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How to Get or Renew a Military ID Card: for Spouses, Dependents, Veterans and Retirees

Military ID Cards 101

Learn about the different military IDs, who is eligible for which and how they are used.

As a veteran, military retiree, spouse or dependent of a service member, you may be eligible for a Defense Department identification card. Called the Uniformed Services ID card, this military ID proves your identity and connection to the DOD and gives you access to certain military services and programs.

Here are some frequently asked questions about military IDs for spouses, dependents, veterans and retirees.

Those eligible for the Uniformed Services ID card are military spouses and dependents, military retirees, reservists and National Guard not in active-duty status. Also eligible are members on the Temporary Disability Retired List and the Permanent Disability Retired List, retired reserve (not yet drawing military retirement pay), Medal of Honor recipients, 100% disabled veterans, former members in receipt of retired pay, eligible foreign military, Transitional Health Care recipients, full-time paid personnel of the United Service Organizations and Red Cross when serving outside the United States, United Seamen’s Service personnel when serving outside the United States, officers and crews of Military Sealift Command vessels deployed to foreign countries, Select Employer Support of the Guard and Reserve personnel and retired DOD civilian employees.

Other family members eligible for a military ID include authorized dependents of military retirees, reservists, National Guard, retired reservists, National Guard not yet receiving military retirement pay, Medal of Honor recipients, 100% disabled veterans and former spouses eligible for 20-20-20 benefits.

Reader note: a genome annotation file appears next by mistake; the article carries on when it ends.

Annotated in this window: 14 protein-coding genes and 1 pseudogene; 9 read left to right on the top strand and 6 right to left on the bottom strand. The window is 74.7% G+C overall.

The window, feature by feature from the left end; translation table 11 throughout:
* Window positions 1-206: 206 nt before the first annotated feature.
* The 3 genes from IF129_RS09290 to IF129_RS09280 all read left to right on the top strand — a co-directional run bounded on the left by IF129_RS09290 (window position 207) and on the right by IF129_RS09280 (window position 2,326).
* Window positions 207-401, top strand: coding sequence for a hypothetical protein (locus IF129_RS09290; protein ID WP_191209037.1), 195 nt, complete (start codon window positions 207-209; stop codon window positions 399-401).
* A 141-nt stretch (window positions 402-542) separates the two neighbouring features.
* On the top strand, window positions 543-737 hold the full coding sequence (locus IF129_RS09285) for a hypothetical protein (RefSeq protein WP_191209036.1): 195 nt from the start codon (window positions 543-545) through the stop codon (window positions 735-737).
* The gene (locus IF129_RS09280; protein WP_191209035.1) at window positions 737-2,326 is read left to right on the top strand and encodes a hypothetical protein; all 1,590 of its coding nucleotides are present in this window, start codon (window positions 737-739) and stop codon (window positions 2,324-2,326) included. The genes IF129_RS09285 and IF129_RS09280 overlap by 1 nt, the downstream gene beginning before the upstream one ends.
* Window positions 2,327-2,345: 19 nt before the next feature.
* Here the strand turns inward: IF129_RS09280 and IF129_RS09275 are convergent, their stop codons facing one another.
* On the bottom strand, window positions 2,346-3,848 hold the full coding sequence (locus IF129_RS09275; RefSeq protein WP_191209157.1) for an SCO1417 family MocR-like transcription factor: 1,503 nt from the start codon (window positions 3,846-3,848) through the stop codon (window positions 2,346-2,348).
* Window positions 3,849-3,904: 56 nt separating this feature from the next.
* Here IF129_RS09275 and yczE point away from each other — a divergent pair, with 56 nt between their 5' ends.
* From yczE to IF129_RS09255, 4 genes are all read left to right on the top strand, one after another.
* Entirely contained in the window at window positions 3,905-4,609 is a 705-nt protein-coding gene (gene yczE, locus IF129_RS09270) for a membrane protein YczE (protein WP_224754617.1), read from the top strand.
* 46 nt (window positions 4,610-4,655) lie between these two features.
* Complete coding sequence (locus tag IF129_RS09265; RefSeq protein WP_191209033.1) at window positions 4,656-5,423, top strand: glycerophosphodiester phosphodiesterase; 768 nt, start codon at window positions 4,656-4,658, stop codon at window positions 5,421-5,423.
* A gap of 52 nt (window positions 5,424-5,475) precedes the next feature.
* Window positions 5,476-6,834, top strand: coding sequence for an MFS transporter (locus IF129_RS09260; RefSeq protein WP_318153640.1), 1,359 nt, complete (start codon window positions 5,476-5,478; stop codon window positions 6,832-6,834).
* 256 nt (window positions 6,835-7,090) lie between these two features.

Your card will display the benefits you’re entitled to and may include health benefits through TRICARE, access to commissary and exchange, Morale, Welfare and Recreation, and other privileges.

You may obtain a military ID through ID Card Office Online or in person at any Real-Time Automated Personnel Identification System site. RAPIDS offices are located on military bases, at National Guard armories and at reserve training locations. These may be called the Pass and ID office, Military Personnel Flight, DEERS office, Personnel Support Detachment, ID Card Section, S1, One Stop, or a variety of other names, depending on the installation or branch of service. Use this RAPIDS Site Locator to find a location near you to make an appointment.

Use the RAPIDS Site Locator on the ID Card Office Online website to find the nearest location that can issue a military ID.

The family member must first be enrolled in the Defense Eligibility Enrollment Reporting System, or DEERS, to receive their first military ID card.

Enroll in DEERS by completing a DD Form 1172-2. The service member is the sponsor and will sign and submit the form.

Submit the form through the ID Card Office Online or in person at a RAPIDS site. Use this RAPIDS Site Locator to find a location near you to make an appointment.